[1] Civil Code of the People's Republic of China, issued on 28 May 2020 is not yet effective but will come into force on 1 January 2021.

[2] Security Law of the People's Republic of China, issued on 30 June 1995, came into force on 1 October 1995 and is currently effective.

[3] Judicial Interpretation of the Supreme People's Court on Some Issues Regarding the Application of Guarantee Law of the People's Republic of China, issued on 8 December 2000, came into force on 13 December 2000, and is currently effective.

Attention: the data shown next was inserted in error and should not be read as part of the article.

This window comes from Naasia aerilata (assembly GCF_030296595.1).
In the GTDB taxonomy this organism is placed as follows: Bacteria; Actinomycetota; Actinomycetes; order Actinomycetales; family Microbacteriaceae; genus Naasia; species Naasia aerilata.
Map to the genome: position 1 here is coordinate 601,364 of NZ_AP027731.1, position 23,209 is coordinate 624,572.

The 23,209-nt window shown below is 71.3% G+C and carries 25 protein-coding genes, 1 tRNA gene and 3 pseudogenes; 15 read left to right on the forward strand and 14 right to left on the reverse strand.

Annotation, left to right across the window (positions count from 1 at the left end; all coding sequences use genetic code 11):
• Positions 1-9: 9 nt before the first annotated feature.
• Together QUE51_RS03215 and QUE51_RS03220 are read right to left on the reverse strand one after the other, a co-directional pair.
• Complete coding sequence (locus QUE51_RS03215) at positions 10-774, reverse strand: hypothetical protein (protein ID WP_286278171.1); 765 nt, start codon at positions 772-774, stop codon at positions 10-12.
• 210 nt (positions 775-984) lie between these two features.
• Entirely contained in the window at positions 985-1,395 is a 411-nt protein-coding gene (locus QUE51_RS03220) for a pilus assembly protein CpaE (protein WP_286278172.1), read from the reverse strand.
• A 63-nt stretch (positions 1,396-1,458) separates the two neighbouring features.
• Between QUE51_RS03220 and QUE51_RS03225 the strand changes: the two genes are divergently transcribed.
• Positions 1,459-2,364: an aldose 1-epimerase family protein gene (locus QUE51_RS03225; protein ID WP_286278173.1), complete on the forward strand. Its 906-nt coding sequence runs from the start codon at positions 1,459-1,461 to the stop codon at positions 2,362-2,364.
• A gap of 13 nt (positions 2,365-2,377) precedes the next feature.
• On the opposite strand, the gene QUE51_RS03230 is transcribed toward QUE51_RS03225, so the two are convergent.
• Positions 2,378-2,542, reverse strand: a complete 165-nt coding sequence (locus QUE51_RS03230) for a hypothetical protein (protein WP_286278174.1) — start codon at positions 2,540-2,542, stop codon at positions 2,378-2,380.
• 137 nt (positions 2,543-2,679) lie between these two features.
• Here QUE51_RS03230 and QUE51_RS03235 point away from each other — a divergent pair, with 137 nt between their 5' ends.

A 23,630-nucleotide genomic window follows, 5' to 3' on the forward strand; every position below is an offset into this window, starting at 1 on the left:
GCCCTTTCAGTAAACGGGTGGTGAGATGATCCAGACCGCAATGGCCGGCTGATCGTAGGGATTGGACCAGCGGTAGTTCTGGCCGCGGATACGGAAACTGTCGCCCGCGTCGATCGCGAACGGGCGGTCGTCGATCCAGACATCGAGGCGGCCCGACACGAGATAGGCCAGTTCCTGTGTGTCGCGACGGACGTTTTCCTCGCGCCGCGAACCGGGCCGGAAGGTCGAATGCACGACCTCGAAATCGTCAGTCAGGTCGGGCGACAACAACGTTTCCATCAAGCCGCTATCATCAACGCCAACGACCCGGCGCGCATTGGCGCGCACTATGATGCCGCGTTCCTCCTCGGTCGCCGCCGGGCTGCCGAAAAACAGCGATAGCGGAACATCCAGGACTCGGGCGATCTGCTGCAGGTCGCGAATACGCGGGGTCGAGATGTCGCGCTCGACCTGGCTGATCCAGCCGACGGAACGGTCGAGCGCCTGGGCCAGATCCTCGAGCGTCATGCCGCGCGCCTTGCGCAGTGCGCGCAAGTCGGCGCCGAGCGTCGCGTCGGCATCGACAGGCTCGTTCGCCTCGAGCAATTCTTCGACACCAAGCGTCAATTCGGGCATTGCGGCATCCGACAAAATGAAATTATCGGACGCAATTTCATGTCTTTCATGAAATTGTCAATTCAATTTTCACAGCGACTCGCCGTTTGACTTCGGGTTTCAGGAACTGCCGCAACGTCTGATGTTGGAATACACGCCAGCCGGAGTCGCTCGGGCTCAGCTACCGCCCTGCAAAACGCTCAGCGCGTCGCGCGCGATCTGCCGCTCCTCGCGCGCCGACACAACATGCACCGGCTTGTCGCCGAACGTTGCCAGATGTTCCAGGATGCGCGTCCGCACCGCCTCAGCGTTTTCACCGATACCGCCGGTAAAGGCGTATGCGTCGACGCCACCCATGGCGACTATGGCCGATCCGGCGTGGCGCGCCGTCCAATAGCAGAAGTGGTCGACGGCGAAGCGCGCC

[4]  Guo Mingrui, Fang Shaokun, Zhang Pinghua, "Guarantee Law (Fifth Edition)", China People's Publishing House, 5th edition, April 2017, page 61.

[5]  Article 524 sub-paragraph 2 of the Civil Code: after the creditor accepts performance by a third party, the claims against the debtor shall be assigned to such third party, unless otherwise agreed between the debtor and such third party.

[6]  Article 547 sub-paragraph 1 of the Civil Code: where the creditor assigns his claims, the assignee shall acquire the accessory rights related to the claims, except for accessory rights that belong to the creditor exclusively.